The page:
For students matriculating at Connecticut in-state private colleges or universities, New Haven Promise will contribute a maximum of $2,500 toward the total cost of education not funded by other financial aid sources.

For those students at public two-year or four-year institutions for whom other scholarships and grants cover some or all of their tuition costs, Promise will provide either the difference between tuition and the other scholarship/grants or $2,500, whichever is greater, as long as there is sufficient remaining need when considering the total cost of education and scholarships/grants from all sources.

Students are eligible for two years of scholarships for two-year institutions for up to three years after graduation from high school and for four years of scholarships for four-year institutions for up to five years after graduation from high school. In both cases enrollment must be full-time. Students moving from two- to four-year institutions are eligible for up to four years of scholarships.

Frequently asked questions on applying for Promise scholarships:

Yale University press piece:

New Haven Register analysis of New Haven and effectiveness of similar programs, such as Kalamazoo and Pittsburgh:

Hartford Courant article on New Haven Promise program, including interviews with area students (Hartford Courant, 11/10/2010):,0,692079.story

105 Promise Grads Stay Enrolled in 2nd Year of Program (New Haven Independent, 2/15/2012)

Towards Data Driven Planning and Instruction

The federal and state Departments of Education are making major investments in improving education data systems across the state and nation. The federal department is creating a National Education Data Model which will guide state and local development efforts.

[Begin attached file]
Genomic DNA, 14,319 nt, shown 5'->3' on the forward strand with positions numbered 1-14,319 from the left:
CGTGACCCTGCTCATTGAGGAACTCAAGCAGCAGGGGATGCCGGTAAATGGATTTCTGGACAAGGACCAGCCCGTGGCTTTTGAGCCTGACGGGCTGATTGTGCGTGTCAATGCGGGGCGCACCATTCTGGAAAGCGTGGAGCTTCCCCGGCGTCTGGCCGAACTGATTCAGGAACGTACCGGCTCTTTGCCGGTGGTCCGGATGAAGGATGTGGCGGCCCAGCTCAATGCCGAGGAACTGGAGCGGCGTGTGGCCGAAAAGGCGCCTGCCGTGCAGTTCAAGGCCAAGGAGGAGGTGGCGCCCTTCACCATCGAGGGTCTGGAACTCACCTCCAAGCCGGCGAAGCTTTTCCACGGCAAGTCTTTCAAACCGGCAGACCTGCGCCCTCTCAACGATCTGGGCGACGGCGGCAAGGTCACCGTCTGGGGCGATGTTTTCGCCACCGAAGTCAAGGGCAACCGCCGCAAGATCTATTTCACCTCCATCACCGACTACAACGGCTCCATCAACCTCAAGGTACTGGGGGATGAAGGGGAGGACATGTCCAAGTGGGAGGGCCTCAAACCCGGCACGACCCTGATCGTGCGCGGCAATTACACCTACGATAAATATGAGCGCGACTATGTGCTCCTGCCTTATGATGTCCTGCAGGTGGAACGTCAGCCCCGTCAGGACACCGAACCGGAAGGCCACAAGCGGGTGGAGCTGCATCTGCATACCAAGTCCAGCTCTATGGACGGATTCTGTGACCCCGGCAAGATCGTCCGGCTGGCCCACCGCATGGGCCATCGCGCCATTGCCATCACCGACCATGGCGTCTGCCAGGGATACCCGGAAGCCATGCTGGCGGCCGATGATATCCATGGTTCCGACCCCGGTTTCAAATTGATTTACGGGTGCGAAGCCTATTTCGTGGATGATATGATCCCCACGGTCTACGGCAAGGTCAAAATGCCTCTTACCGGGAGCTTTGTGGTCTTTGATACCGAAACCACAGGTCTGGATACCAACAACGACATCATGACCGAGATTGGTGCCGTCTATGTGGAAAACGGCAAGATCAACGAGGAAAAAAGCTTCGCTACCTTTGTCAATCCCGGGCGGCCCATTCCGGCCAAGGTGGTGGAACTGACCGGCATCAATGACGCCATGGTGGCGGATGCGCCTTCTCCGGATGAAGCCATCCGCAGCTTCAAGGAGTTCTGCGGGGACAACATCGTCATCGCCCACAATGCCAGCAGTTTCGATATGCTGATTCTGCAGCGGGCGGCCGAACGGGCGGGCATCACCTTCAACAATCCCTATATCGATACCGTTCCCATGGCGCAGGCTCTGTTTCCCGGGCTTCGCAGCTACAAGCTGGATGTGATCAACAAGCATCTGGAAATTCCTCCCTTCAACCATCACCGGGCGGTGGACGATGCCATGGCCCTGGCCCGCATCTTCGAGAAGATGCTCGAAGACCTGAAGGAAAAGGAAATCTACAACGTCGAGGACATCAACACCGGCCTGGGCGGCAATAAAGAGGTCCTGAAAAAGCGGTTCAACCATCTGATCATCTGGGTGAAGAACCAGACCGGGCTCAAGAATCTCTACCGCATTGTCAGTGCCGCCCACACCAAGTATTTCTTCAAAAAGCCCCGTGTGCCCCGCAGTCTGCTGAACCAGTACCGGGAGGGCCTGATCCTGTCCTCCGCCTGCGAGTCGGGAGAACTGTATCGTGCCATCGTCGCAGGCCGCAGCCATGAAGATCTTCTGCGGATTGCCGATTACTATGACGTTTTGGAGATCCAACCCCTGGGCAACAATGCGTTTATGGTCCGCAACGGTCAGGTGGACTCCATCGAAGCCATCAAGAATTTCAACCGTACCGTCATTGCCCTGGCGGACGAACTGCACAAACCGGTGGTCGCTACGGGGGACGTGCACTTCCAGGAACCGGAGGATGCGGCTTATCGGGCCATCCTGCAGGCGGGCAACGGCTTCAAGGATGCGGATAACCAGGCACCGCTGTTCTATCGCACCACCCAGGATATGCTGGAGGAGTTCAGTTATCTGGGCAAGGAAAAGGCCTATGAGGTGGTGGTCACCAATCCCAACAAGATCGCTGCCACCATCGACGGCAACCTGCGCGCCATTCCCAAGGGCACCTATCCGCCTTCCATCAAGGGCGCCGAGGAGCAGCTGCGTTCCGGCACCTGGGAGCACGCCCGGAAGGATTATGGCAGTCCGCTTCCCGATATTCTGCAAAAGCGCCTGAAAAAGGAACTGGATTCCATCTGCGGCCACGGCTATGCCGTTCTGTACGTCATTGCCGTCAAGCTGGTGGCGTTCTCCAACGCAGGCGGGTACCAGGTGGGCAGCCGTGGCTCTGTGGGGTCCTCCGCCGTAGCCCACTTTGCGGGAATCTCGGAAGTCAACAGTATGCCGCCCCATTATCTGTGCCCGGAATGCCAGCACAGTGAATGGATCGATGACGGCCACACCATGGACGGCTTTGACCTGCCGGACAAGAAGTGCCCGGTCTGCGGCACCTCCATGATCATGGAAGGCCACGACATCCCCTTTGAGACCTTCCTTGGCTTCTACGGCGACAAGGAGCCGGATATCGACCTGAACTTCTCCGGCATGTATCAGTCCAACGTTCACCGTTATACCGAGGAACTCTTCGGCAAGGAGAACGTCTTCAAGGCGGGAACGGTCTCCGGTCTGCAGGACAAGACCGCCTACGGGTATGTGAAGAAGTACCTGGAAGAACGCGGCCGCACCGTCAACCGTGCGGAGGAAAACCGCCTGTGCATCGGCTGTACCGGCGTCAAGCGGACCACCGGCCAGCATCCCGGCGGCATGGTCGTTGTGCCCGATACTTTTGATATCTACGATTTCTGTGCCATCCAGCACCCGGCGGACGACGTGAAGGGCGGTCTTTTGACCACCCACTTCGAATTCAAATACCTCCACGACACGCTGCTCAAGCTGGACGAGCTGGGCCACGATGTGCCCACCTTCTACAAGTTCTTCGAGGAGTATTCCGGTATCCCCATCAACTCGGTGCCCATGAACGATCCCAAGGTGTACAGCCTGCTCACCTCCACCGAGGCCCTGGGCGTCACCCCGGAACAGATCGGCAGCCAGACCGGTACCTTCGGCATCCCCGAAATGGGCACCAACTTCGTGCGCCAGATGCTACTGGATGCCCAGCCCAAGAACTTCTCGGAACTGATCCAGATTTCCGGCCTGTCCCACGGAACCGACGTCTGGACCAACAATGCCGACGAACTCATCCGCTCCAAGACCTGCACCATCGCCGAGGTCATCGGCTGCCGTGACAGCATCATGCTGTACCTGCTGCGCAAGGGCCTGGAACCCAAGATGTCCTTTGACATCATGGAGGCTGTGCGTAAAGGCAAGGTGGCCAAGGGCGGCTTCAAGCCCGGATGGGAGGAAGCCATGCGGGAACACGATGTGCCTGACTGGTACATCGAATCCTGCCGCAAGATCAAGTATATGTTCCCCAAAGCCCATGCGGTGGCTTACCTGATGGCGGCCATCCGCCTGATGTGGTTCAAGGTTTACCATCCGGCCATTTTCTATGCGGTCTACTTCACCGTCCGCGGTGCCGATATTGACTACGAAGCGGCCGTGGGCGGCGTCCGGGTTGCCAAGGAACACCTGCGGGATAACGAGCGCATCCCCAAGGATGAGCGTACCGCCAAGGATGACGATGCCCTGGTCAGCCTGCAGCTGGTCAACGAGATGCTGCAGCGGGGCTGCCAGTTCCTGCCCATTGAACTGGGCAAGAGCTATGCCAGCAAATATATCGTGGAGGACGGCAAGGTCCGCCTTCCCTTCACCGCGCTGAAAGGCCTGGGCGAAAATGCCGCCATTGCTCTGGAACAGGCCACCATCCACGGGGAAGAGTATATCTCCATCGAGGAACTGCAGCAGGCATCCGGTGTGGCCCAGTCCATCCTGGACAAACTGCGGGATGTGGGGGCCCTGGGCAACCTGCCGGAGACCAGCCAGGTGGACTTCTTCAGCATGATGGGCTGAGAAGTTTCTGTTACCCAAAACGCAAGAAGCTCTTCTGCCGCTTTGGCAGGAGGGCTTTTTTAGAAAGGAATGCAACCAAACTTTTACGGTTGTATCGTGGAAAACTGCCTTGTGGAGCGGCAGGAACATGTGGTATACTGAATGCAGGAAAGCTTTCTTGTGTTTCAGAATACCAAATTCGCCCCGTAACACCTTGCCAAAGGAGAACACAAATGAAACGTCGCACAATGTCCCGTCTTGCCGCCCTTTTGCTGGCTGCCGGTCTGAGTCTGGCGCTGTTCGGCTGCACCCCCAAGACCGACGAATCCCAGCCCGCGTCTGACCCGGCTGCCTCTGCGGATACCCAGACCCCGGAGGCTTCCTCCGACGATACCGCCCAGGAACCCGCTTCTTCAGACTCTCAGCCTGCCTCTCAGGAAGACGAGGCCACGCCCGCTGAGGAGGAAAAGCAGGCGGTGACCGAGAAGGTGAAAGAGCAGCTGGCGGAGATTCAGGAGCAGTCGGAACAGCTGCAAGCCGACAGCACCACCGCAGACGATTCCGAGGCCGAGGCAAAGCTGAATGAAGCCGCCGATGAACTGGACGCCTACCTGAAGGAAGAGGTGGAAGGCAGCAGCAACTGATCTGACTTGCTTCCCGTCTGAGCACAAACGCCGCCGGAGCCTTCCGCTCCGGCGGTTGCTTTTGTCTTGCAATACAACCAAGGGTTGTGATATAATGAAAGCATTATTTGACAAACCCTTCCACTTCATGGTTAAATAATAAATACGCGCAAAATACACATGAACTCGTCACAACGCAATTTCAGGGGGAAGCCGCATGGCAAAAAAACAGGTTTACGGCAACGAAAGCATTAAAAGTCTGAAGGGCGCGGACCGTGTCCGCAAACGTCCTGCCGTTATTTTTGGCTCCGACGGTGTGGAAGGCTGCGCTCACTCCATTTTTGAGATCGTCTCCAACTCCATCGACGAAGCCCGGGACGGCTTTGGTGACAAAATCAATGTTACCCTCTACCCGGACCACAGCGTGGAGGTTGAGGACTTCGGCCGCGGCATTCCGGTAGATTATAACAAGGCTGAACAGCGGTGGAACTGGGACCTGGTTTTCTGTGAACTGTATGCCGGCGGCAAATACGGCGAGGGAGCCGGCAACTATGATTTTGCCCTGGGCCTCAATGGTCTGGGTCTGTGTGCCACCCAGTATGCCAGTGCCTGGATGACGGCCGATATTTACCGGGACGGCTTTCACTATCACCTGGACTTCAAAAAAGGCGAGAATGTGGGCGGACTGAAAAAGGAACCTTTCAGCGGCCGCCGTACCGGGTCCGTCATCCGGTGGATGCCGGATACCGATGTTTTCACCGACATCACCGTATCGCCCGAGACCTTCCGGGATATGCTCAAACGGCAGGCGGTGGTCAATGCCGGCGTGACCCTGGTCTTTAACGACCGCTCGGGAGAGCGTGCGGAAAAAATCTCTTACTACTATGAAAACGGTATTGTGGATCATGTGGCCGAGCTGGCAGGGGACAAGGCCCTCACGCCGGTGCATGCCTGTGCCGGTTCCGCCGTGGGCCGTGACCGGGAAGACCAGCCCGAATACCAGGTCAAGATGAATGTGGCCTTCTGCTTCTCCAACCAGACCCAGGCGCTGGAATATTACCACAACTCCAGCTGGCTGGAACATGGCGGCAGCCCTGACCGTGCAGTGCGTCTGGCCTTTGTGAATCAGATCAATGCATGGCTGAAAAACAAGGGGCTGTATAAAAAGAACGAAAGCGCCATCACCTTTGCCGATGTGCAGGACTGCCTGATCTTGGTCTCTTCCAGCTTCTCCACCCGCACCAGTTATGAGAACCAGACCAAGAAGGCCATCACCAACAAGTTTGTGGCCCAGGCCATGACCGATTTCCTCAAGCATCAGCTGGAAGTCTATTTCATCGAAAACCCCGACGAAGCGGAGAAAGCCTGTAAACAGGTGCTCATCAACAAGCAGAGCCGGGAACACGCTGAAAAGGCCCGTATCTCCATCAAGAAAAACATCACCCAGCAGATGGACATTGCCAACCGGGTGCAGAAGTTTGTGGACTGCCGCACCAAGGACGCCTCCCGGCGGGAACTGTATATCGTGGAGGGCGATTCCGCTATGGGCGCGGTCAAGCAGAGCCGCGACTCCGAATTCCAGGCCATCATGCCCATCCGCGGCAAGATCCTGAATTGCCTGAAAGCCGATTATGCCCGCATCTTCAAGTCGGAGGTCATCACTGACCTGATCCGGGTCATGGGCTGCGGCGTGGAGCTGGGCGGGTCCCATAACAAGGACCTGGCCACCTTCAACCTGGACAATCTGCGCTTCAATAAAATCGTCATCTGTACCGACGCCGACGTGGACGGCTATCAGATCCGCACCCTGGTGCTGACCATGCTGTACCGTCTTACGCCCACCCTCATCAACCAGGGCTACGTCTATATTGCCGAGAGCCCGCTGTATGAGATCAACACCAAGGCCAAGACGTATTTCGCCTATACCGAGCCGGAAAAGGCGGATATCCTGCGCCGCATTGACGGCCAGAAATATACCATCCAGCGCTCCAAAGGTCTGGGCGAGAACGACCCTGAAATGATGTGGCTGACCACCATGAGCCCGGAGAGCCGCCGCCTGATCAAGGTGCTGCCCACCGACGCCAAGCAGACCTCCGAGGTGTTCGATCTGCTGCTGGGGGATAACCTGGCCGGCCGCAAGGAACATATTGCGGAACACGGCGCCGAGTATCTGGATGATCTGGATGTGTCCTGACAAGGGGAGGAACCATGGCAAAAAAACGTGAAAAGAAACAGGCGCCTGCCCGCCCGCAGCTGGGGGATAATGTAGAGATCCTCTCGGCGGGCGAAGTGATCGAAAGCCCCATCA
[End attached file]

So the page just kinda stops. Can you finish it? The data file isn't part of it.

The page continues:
The New Haven Public Schools in 2007 created the Office or Research, Assessment, and Student Information to undertake a major improvement in local data management to support improved instruction.

Role of Students and Teachers

More information on this can be found at the NHPS website.

Other Resources

Results of New Haven School Climate Survey

See NHPS School Change Initiative Documents, at and and for comprehensive and school-by-school results. These links were active to data on the 2010, 2011, and 2012 surveys but may change going forward.

Background from 2010 Survey Material

From 2010 Survey material: In Spring 2010, the New Haven Mayor and Superintendent launched the city's first annual School Learning Environment survey. The survey collected feedback from students (in grades 5-12), teachers and parents about the academic expectations, communication, engagement, safety and respect, and collaboration in their schools. The questions were designed by a committee of teachers, parents and administrators in an effort to give school leaders and school communities constructive information they can use to improve their schools. 82% of teachers, 88% of students, and 23% of parents responded to the survey. We are excited about the incredibly high turnout of teachers and students, but are disappointed in the parent response rate. Increasing parent participation will be a major focus for the survey team next year.